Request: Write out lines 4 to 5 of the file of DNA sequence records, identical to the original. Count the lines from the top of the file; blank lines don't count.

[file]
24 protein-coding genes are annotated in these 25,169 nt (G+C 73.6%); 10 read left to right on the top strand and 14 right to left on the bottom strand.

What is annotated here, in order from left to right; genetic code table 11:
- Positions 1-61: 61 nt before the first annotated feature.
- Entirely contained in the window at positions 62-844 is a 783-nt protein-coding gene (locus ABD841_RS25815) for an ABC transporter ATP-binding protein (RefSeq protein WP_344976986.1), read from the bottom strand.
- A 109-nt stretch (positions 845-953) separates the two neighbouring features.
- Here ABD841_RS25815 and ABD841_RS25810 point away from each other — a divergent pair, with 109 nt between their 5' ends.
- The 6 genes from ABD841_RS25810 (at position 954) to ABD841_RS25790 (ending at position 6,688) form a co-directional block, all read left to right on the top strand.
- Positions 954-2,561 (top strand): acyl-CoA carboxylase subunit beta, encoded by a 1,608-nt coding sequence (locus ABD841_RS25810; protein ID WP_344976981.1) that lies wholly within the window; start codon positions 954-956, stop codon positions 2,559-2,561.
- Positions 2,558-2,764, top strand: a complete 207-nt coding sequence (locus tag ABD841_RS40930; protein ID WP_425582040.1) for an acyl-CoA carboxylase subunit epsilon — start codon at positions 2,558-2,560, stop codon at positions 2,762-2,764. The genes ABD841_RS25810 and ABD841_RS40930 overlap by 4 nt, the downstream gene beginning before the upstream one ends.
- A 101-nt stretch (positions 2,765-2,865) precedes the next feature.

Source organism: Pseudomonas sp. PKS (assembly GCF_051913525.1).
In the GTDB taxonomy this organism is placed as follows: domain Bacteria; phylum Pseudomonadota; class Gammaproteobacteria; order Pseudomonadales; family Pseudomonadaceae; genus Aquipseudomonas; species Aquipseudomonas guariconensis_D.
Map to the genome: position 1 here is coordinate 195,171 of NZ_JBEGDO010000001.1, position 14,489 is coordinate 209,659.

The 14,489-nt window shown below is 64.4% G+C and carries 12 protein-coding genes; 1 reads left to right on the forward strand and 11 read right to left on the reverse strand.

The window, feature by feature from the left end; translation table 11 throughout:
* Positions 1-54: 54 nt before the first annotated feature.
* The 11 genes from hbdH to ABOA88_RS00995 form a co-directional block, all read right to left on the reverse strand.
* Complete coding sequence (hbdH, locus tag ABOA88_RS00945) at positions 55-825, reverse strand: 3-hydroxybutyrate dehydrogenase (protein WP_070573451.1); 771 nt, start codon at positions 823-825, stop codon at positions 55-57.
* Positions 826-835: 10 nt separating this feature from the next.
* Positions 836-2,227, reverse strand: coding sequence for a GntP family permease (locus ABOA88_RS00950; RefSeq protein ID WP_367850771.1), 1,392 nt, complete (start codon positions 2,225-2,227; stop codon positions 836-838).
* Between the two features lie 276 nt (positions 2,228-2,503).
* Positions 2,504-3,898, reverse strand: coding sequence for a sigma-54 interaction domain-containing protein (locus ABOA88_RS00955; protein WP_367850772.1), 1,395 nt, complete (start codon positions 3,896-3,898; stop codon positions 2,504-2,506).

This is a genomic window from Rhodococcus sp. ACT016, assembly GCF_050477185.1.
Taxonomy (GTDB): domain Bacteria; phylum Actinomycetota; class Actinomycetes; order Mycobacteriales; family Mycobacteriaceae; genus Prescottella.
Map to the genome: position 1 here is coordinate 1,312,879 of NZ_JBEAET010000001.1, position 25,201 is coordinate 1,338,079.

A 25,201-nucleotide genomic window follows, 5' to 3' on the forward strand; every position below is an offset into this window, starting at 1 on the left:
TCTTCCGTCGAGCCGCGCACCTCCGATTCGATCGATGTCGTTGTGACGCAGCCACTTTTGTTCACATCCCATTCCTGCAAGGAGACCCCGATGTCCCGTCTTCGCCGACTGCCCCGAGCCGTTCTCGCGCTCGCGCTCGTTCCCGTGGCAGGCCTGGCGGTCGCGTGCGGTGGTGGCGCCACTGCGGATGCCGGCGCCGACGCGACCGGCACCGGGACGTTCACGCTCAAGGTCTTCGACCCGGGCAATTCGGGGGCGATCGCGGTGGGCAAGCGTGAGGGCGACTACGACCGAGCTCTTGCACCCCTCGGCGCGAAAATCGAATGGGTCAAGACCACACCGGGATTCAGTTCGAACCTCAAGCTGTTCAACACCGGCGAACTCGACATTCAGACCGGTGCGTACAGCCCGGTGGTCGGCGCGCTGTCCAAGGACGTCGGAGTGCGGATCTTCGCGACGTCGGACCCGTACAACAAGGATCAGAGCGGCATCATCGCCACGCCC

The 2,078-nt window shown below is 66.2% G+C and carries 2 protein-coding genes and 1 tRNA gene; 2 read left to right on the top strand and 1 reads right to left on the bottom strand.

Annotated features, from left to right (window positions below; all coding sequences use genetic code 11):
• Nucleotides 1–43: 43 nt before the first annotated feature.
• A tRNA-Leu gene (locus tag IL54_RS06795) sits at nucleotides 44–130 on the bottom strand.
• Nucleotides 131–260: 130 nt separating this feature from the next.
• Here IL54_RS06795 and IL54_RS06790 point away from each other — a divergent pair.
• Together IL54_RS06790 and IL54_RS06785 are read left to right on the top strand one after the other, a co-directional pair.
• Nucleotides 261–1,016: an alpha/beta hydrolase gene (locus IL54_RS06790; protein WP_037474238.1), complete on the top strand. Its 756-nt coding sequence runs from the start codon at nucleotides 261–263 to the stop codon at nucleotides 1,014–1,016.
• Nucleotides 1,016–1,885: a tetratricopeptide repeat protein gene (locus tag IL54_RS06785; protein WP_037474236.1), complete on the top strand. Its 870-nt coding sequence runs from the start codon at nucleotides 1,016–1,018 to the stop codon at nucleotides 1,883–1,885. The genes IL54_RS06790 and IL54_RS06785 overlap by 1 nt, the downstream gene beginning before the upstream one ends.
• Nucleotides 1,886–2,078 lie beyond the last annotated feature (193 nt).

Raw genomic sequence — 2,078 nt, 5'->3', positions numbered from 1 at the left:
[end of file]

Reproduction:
- Entirely contained in the window at positions 62-844 is a 783-nt protein-coding gene (locus ABD841_RS25815) for an ABC transporter ATP-binding protein (RefSeq protein WP_344976986.1), read from the bottom strand.
- A 109-nt stretch (positions 845-953) separates the two neighbouring features.